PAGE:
Nvidia is not the only company that has created specialized compute units that are good at the matrix math and tensor processing that underpins AI training and that can be repurposed to run AI inference. Intel has acquired two such companies – Nervana Systems and quickly right after that Habana Labs, and it is the latter that has been productized by Intel and set on the heels of Nvidia’s GPU accelerators.
Intel is in good company chasing what the company thinks will be a $50 billion AI compute opportunity (for both training and inference) in the next five years, growing at a 25 percent compound annual growth rate between now and 2027 to reach that level. Given the sizeable matrix and vector math coming in the “Ponte Vecchio” Xe HPC GPU accelerator, and the very likely sufficient inference capacity in the AMX matrix math units in the impending “Sapphire Rapids” Xeon SP CPUs, it is reasonable to wonder how many Gaudi training and Goya inference chips that Intel expects to sell.
We understood that Intel was after intellectual property and people when it did the $350 million Nervana Systems deal in August 2016 and the $2 billion Habana Labs acquisition in December 2019, of course, because that is how this IT war is played, but we always wondered if these devices, as well as very elegant and interesting designs from competitors GraphCore, Cerebras, SambaNova Systems, and Groq, would ever be deployed in something resembling the mainstream. The private equity investors have been eager to get onto this AI chip gravy train and have invested heavily, with the four companies mentioned above raising a combined $2.87 billion to date.
The jury is still out, all of these products are just getting rolling, and that is why Intel is hedged its bets with the Nervana and then Habana, just like it freaked out about FPGAs in the datacenter (thanks mostly to Microsoft Azure) and shelled out $16.7 billion to acquire Altera back in June 2015. Between 2015 and 2020, when Intel reined supreme in datacenter compute, it was trying to eliminate every possible threat to its hegemony with Xeon CPU compute, and it could afford to buy some of its competition.
Now, since it has remembered that it needs to be a foundry once again, it can not longer make such expensive offense maneuvers that are really as much about defense as they are offense. And now it is time to try to make some of that money back that it paid for Nervana and Habana. It is unclear if Intel can ever get all of its money back, even at the $2.35 billion investment that it made, but as we say, maybe that was not the point. Maybe the point was to have a counter-argument to GraphCore, Cerebras, SambaNova Systems, and Groq as Intel added AI features to its Xeon SP CPUs and got its discrete GPUs out the door this year. (Wave Computing, which raised $203.3 million to develop its AI chips, went bankrupt in April 2020 and emerged as a supplier of MIPS chip technology a year later, so we are not counting it among the AI chip contenders anymore.)
At the Intel Vision 2022 conference being held this week, the Gaudi2 AI training chip was the big new compute engine that the chip maker trotted out, and incidentally, it is not a chip that Intel actually makes but is rather, like its predecessor, the Gaudi1, etched by rival foundry Taiwan Semiconductor Manufacturing Co.
Like Nervana Systems, Habana Labs is deadly serious about creating a set of chips that deliver the best bang for the buck and the best performance for AI workloads. The Habana Goya HL-1000 inference chip was announced in early 2019, and the Gaudi1 AI training chip, also known as the HL-2000, debuted later that summer. The Gaudi1 architecture has a general matrix multiply (GEMM) front end that is back-ended by ten Tensor Processor Cores, or TPCs, and the chip only exposed eight of them to users to help increase the yield of the package. (Apparently, the extra two tensor cores were exposed at some point after Intel acquired Habana Labs.)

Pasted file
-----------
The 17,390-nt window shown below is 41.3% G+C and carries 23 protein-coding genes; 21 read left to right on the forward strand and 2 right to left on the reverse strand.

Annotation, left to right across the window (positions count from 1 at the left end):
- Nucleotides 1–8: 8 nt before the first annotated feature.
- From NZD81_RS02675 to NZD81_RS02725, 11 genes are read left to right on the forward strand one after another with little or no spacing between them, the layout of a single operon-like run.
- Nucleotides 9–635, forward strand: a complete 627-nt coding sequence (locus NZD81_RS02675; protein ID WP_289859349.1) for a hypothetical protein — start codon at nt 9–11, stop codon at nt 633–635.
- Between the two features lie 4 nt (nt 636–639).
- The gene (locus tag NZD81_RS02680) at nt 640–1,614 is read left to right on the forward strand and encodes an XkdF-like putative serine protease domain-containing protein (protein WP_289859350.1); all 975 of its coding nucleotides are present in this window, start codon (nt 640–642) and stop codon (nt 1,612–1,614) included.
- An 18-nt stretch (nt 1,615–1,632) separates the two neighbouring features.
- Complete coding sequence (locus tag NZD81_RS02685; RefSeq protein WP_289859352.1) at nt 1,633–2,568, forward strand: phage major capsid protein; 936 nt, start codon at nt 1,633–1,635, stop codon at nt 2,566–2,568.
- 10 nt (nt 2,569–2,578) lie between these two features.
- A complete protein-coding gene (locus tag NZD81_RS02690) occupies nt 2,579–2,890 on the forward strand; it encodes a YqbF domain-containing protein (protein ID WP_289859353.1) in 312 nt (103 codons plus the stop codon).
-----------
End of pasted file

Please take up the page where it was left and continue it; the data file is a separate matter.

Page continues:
The Gaudi1 used the second generation of the TPCs while the Goya HL-1000 AI inference chip used a less beefy and less sophisticated original TPC design. The TPCs in the Gadui1 chip are directly addressable using the C programming language and have tensor addressing as well as support for BF16 and FP32 floating point and INT8, INT16, and INT32 integer formats. The TPC instruction set has circuits to accelerate Sigmoid, GeLU, Tanh, and other special functions. The Gaudi1 was implemented in TSMC’s 16 nanometer processes, and had 24 MB of on-chip SRAM, four banks of HBM2 memory weighing in at 32 GB of capacity and 1 TB/sec of bandwidth. The Gaudi1 plugged into a PCI-Express 4.0 x16 slot and consumed 350 watts of juice and converted almost all of it to heat, as chips do. (A small amount of energy is used to manipulate and store information.)
Intel has yet to reveal the deep dive on the Gaudi2 architecture, but here is what we know.
With the Gaudi2, Intel is moving to TSMC’s 7 nanometer processes, and with that shrink it is able to boost the number of TPCs on the chip from 10 to 24, and added support for the new 8-bit FP8 data format that Nvidia has also added to its “Hopper” GH100 GPU compute engines, which launched in March and which ship in the third quarter. With the FP8 format, it will now be possible to have low resolution inference data and high resolution training data in the same format, and not have to convert models between floating point and integer when moving from training to inference. This is a real boon for AI, although lower precision integer formats may remain in matrix and vector compute engines for many years to come to support legacy code and other kinds of applications. The Gaudi2 chip has 48 MB of SRAM – you would have expected 2.4X not 2X more SRAM, or 57.6 MB, if it had scaled linearly with the TPC count.
Hanging off the Gaudi2 chip are banks of HBM2e memory, which deliver 2.45 TB/sec of bandwidth, a factor of 2.45X increase over the Gaudi1 chip. The number of banks of HBM2e memory was not revealed, but six banks of 16 GB HBM2e does the trick for the Gaudi2 compared to four banks of 8 GB HBM2 for the Gaudi1. That increase in two HBM2e memory controllers alone would boost bandwidth by 1.33X, and the remaining increase in bandwidth comes from cranking the memory speed up.